With Dwight Howard securely ensconced as a Houston Rocket, the front office has lately turned its attention to filling out the rest of the roster. Of last season’s players who are no longer with Houston, Carlos Delfino stands alone as the only major rotation player and an integral part of last season’s success. Morey & co. were faced with the challenge of replacing Delfino’s productivity and adding depth to the Rockets’ roster without the cap space needed to chase well-known rotation players. Despite this limited financial flexibility, the front office’s performance has been predictably stellar.
Delfino was a pivotal role player on last year’s Rockets team. His role as a three-point specialist fit perfectly within Houston’s offensive philosophy and allowed the Rockets to play small-ball with Parsons at the 4-spot. Delfino played 25 minutes per game last year, shot 38% from three on 6.3 attempts per game, and three-pointers constituted two-thirds of his field goal attempts. Per 48 minutes, the Rockets shot 7 more three’s with Delfino on the floor and scored 3 more points overall. The most oft-used line-up in which Delfino played was the Asik-Delfino-Lin-Harden-Parsons unit, which had a +8.6 point scoring differential, shot 42% from three, and scored 110 points per 100 possessions, a rate on pace with that of Miami’s and OKC’s league-leading offenses. Throughout the season, Delfino was the Rockets’ de facto sixth man, a deadly three-point shooter who provided Houston with optimal floor spacing:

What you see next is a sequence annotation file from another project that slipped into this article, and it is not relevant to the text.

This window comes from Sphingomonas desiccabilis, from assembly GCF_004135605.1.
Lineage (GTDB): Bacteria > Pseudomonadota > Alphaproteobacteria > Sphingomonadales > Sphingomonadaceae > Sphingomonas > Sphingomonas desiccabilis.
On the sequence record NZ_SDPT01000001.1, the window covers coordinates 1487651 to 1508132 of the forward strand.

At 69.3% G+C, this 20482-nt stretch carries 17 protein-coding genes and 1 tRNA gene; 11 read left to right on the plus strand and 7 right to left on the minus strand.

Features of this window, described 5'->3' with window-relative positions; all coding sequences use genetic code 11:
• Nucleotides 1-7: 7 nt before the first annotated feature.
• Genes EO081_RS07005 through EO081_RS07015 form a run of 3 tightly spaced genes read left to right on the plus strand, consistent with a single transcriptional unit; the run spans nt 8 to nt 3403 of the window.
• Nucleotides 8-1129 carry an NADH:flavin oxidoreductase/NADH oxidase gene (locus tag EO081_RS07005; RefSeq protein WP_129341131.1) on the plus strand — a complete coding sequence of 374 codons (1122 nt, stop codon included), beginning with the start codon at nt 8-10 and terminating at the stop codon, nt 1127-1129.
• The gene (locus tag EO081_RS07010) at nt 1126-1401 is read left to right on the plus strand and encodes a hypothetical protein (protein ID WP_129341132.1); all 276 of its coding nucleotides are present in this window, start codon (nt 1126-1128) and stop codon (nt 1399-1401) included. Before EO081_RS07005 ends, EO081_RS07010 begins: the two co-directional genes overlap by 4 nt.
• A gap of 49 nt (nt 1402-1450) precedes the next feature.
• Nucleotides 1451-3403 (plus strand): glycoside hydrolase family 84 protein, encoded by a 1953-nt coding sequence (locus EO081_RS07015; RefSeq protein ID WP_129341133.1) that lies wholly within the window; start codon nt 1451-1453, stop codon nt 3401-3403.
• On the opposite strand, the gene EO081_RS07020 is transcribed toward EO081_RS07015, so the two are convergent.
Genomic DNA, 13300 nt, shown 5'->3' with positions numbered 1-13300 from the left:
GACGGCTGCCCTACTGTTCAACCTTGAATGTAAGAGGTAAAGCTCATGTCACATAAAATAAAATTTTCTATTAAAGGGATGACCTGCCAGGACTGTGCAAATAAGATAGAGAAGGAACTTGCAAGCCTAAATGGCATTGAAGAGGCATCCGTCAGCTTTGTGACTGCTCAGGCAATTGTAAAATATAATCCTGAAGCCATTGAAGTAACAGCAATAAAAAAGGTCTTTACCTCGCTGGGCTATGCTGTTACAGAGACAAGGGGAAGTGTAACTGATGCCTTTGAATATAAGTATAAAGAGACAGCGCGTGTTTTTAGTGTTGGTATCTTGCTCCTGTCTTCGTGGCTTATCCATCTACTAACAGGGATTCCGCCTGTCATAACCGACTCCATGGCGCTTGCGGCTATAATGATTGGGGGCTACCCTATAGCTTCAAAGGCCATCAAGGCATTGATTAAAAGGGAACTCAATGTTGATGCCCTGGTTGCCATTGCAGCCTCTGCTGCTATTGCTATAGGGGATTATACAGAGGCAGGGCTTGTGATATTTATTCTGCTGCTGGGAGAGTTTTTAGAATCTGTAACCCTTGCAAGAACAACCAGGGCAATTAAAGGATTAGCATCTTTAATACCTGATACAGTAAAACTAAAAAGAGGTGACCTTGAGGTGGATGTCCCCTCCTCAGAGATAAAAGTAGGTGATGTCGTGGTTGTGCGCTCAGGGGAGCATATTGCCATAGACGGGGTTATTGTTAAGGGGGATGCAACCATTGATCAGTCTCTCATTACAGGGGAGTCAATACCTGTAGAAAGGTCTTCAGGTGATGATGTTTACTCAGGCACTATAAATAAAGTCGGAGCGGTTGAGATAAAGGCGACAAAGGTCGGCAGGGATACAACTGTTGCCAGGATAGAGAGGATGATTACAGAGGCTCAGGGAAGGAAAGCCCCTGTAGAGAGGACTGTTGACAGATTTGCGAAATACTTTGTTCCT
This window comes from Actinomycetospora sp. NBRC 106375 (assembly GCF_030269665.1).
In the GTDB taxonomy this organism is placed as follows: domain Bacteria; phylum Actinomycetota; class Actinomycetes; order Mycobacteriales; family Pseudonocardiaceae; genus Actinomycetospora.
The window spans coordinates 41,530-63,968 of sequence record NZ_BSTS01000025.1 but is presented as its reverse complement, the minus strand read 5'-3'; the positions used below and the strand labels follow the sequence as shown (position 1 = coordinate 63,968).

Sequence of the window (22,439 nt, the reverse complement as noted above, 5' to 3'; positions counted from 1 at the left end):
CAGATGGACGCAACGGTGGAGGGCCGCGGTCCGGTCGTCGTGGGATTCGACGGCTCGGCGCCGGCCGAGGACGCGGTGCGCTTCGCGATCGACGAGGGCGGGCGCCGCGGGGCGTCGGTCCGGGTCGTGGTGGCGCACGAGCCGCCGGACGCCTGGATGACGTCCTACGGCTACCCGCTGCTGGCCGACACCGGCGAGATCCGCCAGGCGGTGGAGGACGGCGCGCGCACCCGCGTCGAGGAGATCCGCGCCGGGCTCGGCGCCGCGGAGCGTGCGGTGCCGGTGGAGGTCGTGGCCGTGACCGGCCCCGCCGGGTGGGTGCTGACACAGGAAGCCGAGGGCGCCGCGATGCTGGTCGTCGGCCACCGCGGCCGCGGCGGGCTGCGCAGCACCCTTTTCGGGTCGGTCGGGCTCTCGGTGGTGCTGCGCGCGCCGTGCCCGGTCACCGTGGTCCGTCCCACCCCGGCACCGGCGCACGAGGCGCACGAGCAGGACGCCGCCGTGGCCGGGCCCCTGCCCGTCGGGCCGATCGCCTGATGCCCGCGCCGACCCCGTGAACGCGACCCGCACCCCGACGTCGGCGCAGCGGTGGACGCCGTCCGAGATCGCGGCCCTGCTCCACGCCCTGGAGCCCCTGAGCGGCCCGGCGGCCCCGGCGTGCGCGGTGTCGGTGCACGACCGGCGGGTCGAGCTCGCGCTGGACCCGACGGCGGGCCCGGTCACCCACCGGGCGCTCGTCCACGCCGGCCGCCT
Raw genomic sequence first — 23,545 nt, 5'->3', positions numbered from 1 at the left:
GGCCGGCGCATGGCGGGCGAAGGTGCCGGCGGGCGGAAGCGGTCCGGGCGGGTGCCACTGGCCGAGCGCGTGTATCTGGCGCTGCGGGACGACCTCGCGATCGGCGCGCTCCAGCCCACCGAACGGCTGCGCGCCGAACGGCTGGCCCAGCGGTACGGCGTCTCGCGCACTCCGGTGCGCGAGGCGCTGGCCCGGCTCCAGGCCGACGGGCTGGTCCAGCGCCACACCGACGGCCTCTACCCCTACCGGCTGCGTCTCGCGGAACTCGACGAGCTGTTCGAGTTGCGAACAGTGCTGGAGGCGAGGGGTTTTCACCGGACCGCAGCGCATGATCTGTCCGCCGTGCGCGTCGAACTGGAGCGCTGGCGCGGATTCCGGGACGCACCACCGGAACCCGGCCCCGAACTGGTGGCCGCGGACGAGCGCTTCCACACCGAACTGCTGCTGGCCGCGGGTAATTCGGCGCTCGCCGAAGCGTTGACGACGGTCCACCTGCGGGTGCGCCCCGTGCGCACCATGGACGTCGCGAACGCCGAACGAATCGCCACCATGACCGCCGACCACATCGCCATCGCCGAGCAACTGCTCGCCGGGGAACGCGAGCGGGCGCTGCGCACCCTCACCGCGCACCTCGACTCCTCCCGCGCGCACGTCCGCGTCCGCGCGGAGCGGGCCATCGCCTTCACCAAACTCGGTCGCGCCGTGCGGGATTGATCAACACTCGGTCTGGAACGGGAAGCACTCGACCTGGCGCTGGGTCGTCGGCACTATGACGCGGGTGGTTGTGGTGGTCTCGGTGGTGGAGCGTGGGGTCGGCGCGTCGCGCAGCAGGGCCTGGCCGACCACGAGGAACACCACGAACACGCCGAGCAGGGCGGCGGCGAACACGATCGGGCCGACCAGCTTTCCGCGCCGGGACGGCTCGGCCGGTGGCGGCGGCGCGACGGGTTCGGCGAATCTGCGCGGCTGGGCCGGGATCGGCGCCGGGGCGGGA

Outside of Howard, the Rockets’ off-season acquisitions have been comprised of veterans on short-term minimum-level contracts. Three of the players whom Houston has signed are candidates to soak up Delfino’s minutes; the other two are players who are familiar to Rockets’ fans and who will fill specific roles.
The Delfino Replacements:
Francisco Garcia (two-year contract at the minimum, player option for second year)
The most obvious and readily available player to step into Delfino’s role is Francisco Garcia. Garcia was traded to the Rockets in the Thomas Robinson deal with the Kings. A career 36% three-point shooter, Garcia played 18 games for Houston during the regular season and shot 38% from deep. Garcia saw an uptick in his minutes during the playoffs, in which he averaged 27 minutes per game (vs. 18 minutes per game during the regular season). Indeed, the Rockets’ most oft-used line-up in the 6 games against OKC was the Beverley-Asik-Garcia-Harden-Parsons unit, which had a +17 scoring margin. In short, Garcia was a good fit for the Rockets last season, and he appears primed to assume a more prominent role this year.
Note that Garcia’s ’12-’13 shot-chart is not all that different from Delfino’s:
Reggie Williams (two-year contract at the minimum, second year non-guaranteed)
Williams is a 6’6” small forward who just finished his fourth year in the league. He had his breakout season (’09-’10) as a rookie in Golden State, a year in which he played 33 minutes per game and averaged 15 points per game. Last year, he assumed a greatly diminished role in Charlotte, appearing in only 40 games and playing a paltry 10 minutes per game. He is, however, a career 37% shooter from deep (although his 3-point percentage has dropped from 36%/42% in his first two years to just 31% the past two seasons). Although Williams’ productivity has declined in recent seasons, the Rockets are effectively making a low-risk bet that he can regain some of his former usefulness as an accurate high-volume three-point shooter.